Hornimam Museum and Gardens has agreed to return 72 historical objects to the Nigerian government following the endorsement of their trustees decision by The Charity Commission on August 5.

The artefacts, which were stolen more than hundred years ago, include 12 brass plaques with origins from Benin Kingdom. They were looted in 1897 by the British.

Most of the Benin Kingdom pieces to be returned are deemed to be over 600 years old; as experts backdated their creation to the 15th and 16th century, when they were made by artists for the Oba (king).

In January 2022, Hornimam Museum, located in South London, had received a request from Nigeria’s National Commission for Museums and Monuments (NCMM) for the repatration of the artefacts. Two Benin Bronzes were also returned by two British universities earlier in the year; a cockerel sculpture and the Oba head sculpture were returned by Jesus College, Cambridge, and the University of Aberdeen respectively.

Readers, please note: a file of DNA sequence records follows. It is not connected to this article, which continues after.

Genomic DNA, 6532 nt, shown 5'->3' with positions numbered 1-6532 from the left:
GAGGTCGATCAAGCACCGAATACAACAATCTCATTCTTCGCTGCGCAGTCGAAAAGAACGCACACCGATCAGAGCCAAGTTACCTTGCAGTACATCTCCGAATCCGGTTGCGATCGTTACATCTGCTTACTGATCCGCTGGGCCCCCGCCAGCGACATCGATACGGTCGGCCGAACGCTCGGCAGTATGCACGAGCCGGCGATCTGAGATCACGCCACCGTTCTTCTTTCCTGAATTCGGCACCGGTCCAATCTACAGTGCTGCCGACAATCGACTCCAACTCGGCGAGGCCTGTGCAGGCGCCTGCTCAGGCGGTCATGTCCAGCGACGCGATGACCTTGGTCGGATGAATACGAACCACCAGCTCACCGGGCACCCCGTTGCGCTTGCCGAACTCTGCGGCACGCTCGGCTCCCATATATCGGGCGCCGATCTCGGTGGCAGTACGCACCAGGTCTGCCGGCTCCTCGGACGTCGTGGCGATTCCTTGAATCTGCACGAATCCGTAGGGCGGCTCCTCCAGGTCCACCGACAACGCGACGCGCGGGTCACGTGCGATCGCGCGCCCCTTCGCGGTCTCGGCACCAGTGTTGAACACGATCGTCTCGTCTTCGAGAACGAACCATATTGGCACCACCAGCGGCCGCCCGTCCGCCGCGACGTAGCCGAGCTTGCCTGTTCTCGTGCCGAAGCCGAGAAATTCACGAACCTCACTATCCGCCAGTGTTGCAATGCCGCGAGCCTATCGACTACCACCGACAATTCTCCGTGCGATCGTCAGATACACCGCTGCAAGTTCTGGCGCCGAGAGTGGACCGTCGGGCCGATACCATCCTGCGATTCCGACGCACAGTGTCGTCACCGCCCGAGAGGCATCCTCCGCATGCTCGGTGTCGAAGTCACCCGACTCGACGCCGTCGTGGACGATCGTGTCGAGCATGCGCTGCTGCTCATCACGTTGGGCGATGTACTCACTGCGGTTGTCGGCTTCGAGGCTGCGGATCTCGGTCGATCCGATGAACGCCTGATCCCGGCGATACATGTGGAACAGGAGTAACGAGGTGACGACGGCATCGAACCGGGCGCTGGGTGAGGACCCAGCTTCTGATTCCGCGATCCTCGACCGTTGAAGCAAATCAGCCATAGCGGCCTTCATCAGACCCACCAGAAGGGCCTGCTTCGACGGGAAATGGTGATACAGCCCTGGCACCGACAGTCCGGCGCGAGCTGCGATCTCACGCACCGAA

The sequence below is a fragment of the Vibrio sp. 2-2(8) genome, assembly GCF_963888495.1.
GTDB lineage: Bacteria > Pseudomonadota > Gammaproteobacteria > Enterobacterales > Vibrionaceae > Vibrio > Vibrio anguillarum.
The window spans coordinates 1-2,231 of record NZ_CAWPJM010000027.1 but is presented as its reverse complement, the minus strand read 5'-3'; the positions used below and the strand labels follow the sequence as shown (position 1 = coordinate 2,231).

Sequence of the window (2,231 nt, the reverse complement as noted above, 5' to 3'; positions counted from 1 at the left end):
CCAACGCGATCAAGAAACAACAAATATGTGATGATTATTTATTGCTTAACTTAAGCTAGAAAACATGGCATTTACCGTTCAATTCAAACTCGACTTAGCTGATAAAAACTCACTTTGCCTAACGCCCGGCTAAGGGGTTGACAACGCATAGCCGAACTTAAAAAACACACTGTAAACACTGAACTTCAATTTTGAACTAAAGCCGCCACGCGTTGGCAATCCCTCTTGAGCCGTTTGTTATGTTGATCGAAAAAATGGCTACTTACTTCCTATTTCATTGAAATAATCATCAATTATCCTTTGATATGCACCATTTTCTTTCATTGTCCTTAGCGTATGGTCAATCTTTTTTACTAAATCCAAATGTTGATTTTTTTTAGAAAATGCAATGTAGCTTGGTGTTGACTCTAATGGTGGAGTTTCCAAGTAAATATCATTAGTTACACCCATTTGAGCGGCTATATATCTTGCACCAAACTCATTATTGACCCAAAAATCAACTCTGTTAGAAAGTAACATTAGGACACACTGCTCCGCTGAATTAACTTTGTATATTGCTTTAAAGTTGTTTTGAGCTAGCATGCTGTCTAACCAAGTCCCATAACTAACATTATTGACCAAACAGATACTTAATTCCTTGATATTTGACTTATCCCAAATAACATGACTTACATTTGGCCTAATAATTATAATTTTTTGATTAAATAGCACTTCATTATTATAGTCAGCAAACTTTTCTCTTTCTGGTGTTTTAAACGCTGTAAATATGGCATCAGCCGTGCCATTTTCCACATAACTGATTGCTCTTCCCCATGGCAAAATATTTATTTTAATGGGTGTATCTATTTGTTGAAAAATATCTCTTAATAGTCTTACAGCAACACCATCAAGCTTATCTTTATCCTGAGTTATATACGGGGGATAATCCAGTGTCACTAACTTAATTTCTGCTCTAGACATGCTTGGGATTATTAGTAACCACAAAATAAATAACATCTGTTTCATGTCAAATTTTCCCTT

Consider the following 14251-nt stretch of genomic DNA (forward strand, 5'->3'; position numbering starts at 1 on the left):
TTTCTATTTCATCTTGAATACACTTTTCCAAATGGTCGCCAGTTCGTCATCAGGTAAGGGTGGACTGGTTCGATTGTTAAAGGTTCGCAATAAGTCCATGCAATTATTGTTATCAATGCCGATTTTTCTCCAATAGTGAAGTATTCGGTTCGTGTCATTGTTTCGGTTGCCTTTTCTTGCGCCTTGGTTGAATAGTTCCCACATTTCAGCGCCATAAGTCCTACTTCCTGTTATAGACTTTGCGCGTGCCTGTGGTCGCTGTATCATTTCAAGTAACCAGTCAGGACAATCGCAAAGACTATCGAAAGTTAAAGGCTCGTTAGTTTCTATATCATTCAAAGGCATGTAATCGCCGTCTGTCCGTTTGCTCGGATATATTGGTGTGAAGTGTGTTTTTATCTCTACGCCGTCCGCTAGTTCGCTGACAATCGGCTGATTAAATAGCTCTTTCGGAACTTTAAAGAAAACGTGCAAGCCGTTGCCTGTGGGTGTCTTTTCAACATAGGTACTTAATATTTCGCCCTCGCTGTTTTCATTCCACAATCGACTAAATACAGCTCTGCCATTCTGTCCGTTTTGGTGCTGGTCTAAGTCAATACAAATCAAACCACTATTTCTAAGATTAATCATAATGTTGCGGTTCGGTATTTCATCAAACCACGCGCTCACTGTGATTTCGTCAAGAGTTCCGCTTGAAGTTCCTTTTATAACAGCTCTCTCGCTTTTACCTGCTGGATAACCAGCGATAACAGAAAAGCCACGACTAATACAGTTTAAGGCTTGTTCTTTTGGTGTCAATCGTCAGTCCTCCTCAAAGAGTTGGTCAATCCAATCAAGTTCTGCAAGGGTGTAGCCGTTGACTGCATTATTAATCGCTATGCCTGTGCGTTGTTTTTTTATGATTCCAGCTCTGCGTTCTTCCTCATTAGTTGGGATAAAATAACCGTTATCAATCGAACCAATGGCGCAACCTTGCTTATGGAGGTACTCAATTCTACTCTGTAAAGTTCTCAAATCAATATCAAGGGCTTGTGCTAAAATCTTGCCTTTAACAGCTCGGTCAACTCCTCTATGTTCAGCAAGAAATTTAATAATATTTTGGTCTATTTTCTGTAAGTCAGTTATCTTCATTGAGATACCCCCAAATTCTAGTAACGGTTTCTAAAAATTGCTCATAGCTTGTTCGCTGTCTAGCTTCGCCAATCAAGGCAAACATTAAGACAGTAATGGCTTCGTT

Chairperson of Hornimam Museum, Eve Salomon confirmed the agreement.

‘The evidence is very clear that these objects were acquired through force, and external consultation supported our view that it is both moral and appropriate to return their ownership to Nigeria.

‘The Hornimam is pleased to be able to take this step and we look forward to working with the NCMM to secure longer-term care for these precious artefacts,’ Salomon said.

The london-based museum are looking to make an agreement with the NCMM to retain some artefacts on loan for display, research and education.

Hornimam Museum joins a host of other European institutions; who have agreed to return artefacts looted by British forces during a punitive expedition to Nigeria many years ago.

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